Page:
Howard Thurman said that Jesus Christ is the for instance of the mind of God. Or, to put it in a far less poetic way - Jesus Christ has given us access to God. Not through magical methods of communication, audible voices or messages delivered in the strange arrangement of stones or electrically charged impulses from the heavens. And not as an intermediary in that fortune-teller manner of a medium who communicates with the world of spirits. Jesus Christ does not give us access to God by making it possible to escape the anxieties of life, the struggles, trials, the long periods of mediocrity punctuated by moments of emotion, the hours, days, and years of labor which seem to be void of meaning or purpose. Jesus Christ does not relieve us of personal responsibility for our decisions, our actions, our mistakes, our accountability our responsibilities. By knowing the life we know, by having been born and dependent upon others for his early life, by having to have learned to read and make decisions, by having been disappointed in the failures of companions and angered by the duplicity of religious institutions, by having felt a breeze on his skin, the relief that comes with sleep, the refreshment of water, the sharp taste of wine and the nourishment of bread, by having been a human being, Jesus Christ has given us access to God.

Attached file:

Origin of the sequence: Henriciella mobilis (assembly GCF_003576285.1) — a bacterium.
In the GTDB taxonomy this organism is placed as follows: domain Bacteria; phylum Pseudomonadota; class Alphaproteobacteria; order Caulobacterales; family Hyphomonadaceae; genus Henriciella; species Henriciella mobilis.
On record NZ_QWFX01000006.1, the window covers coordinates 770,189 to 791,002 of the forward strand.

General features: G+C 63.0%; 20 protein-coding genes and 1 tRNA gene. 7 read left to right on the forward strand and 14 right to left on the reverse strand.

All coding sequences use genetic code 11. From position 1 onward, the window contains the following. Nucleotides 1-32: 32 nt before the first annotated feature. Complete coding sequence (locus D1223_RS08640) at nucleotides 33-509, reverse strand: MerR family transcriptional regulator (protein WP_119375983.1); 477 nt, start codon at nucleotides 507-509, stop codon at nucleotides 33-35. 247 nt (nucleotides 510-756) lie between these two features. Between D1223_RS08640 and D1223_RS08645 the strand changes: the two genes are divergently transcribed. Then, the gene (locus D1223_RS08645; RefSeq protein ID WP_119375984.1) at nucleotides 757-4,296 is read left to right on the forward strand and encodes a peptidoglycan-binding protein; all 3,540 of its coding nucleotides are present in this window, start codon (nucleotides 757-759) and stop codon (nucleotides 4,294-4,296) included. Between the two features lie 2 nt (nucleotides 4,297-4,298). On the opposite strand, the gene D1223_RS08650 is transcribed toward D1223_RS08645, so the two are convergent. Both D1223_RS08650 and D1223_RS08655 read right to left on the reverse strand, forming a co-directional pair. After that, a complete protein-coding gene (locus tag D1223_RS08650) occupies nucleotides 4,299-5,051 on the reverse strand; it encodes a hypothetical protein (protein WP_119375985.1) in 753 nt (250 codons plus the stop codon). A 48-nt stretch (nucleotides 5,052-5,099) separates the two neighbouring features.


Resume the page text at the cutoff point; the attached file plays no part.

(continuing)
Epiphany, is the time when the Christian church, liturgically speaking, celebrates its access to God, not in philosophical terms or in the language of ethics but in the way of a story. And the story tells us that scholars from the east sought a king and, guided by the light of a star, found their way to the place of his birth. His parents took him to the temple to be dedicated and circumcised and encountered there Simeon and Anna, both of whom recognized this baby as the long-awaited Messiah. They protected his life by hiding in Egypt for a time to escape the evil Herod. We are told that he learned his father’s carpentry trade, that he became somewhat of a precocious scholar of the Scriptures. Eventually, when the time was right, he came to John to be baptized in the river Jordan and he began his ministry. His ministry, one of deep and difficult justice, enraged the powerful, and he was put to death. But God’s story did not end then, nor has it ended yet.
Over the weeks of Epiphany, I want to talk more about God, how and why and what we believe. But for today, let us just say, that the star of Epiphany sheds light on the pages of a most magnificent story, and we would do well to read it again. Amen.